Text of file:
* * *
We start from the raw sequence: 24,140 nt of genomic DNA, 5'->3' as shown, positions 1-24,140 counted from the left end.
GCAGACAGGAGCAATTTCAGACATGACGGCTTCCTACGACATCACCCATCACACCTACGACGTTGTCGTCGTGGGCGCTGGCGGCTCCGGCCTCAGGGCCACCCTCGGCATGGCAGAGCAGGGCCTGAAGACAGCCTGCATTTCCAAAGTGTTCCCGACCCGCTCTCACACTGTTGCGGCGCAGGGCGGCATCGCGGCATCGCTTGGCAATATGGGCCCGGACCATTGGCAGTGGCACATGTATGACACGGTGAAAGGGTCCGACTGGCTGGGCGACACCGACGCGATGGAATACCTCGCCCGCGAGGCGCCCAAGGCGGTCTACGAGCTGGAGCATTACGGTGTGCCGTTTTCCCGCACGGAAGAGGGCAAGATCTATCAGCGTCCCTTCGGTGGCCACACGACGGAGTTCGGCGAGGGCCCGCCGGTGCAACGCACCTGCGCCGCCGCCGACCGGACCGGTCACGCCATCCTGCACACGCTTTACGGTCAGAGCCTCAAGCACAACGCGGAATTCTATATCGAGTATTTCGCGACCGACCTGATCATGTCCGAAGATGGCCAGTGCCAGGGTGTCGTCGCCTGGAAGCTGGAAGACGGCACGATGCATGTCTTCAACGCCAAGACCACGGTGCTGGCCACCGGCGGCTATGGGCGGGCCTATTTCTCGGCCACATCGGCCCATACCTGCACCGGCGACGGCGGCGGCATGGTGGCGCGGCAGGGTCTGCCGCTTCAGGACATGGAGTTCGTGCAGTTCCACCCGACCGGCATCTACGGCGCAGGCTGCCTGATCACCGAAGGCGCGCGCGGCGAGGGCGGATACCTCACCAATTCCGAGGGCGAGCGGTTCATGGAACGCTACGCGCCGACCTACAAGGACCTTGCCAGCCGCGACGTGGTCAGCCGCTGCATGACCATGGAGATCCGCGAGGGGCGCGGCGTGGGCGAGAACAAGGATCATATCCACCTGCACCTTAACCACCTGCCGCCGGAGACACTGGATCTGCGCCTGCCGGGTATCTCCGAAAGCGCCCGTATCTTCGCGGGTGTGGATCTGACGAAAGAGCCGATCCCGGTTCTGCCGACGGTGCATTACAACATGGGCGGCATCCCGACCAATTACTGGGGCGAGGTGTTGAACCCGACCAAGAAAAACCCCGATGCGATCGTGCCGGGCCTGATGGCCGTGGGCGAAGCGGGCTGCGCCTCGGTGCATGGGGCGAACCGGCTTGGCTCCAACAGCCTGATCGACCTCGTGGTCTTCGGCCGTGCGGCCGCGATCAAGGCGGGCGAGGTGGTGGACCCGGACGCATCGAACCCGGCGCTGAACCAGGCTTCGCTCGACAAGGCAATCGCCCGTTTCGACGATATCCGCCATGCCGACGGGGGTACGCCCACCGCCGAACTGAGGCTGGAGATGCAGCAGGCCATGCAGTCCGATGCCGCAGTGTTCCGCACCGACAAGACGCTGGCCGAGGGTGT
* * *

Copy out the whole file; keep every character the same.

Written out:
We start from the raw sequence: 24,140 nt of genomic DNA, 5'->3' as shown, positions 1-24,140 counted from the left end.
GCAGACAGGAGCAATTTCAGACATGACGGCTTCCTACGACATCACCCATCACACCTACGACGTTGTCGTCGTGGGCGCTGGCGGCTCCGGCCTCAGGGCCACCCTCGGCATGGCAGAGCAGGGCCTGAAGACAGCCTGCATTTCCAAAGTGTTCCCGACCCGCTCTCACACTGTTGCGGCGCAGGGCGGCATCGCGGCATCGCTTGGCAATATGGGCCCGGACCATTGGCAGTGGCACATGTATGACACGGTGAAAGGGTCCGACTGGCTGGGCGACACCGACGCGATGGAATACCTCGCCCGCGAGGCGCCCAAGGCGGTCTACGAGCTGGAGCATTACGGTGTGCCGTTTTCCCGCACGGAAGAGGGCAAGATCTATCAGCGTCCCTTCGGTGGCCACACGACGGAGTTCGGCGAGGGCCCGCCGGTGCAACGCACCTGCGCCGCCGCCGACCGGACCGGTCACGCCATCCTGCACACGCTTTACGGTCAGAGCCTCAAGCACAACGCGGAATTCTATATCGAGTATTTCGCGACCGACCTGATCATGTCCGAAGATGGCCAGTGCCAGGGTGTCGTCGCCTGGAAGCTGGAAGACGGCACGATGCATGTCTTCAACGCCAAGACCACGGTGCTGGCCACCGGCGGCTATGGGCGGGCCTATTTCTCGGCCACATCGGCCCATACCTGCACCGGCGACGGCGGCGGCATGGTGGCGCGGCAGGGTCTGCCGCTTCAGGACATGGAGTTCGTGCAGTTCCACCCGACCGGCATCTACGGCGCAGGCTGCCTGATCACCGAAGGCGCGCGCGGCGAGGGCGGATACCTCACCAATTCCGAGGGCGAGCGGTTCATGGAACGCTACGCGCCGACCTACAAGGACCTTGCCAGCCGCGACGTGGTCAGCCGCTGCATGACCATGGAGATCCGCGAGGGGCGCGGCGTGGGCGAGAACAAGGATCATATCCACCTGCACCTTAACCACCTGCCGCCGGAGACACTGGATCTGCGCCTGCCGGGTATCTCCGAAAGCGCCCGTATCTTCGCGGGTGTGGATCTGACGAAAGAGCCGATCCCGGTTCTGCCGACGGTGCATTACAACATGGGCGGCATCCCGACCAATTACTGGGGCGAGGTGTTGAACCCGACCAAGAAAAACCCCGATGCGATCGTGCCGGGCCTGATGGCCGTGGGCGAAGCGGGCTGCGCCTCGGTGCATGGGGCGAACCGGCTTGGCTCCAACAGCCTGATCGACCTCGTGGTCTTCGGCCGTGCGGCCGCGATCAAGGCGGGCGAGGTGGTGGACCCGGACGCATCGAACCCGGCGCTGAACCAGGCTTCGCTCGACAAGGCAATCGCCCGTTTCGACGATATCCGCCATGCCGACGGGGGTACGCCCACCGCCGAACTGAGGCTGGAGATGCAGCAGGCCATGCAGTCCGATGCCGCAGTGTTCCGCACCGACAAGACGCTGGCCGAGGGTGT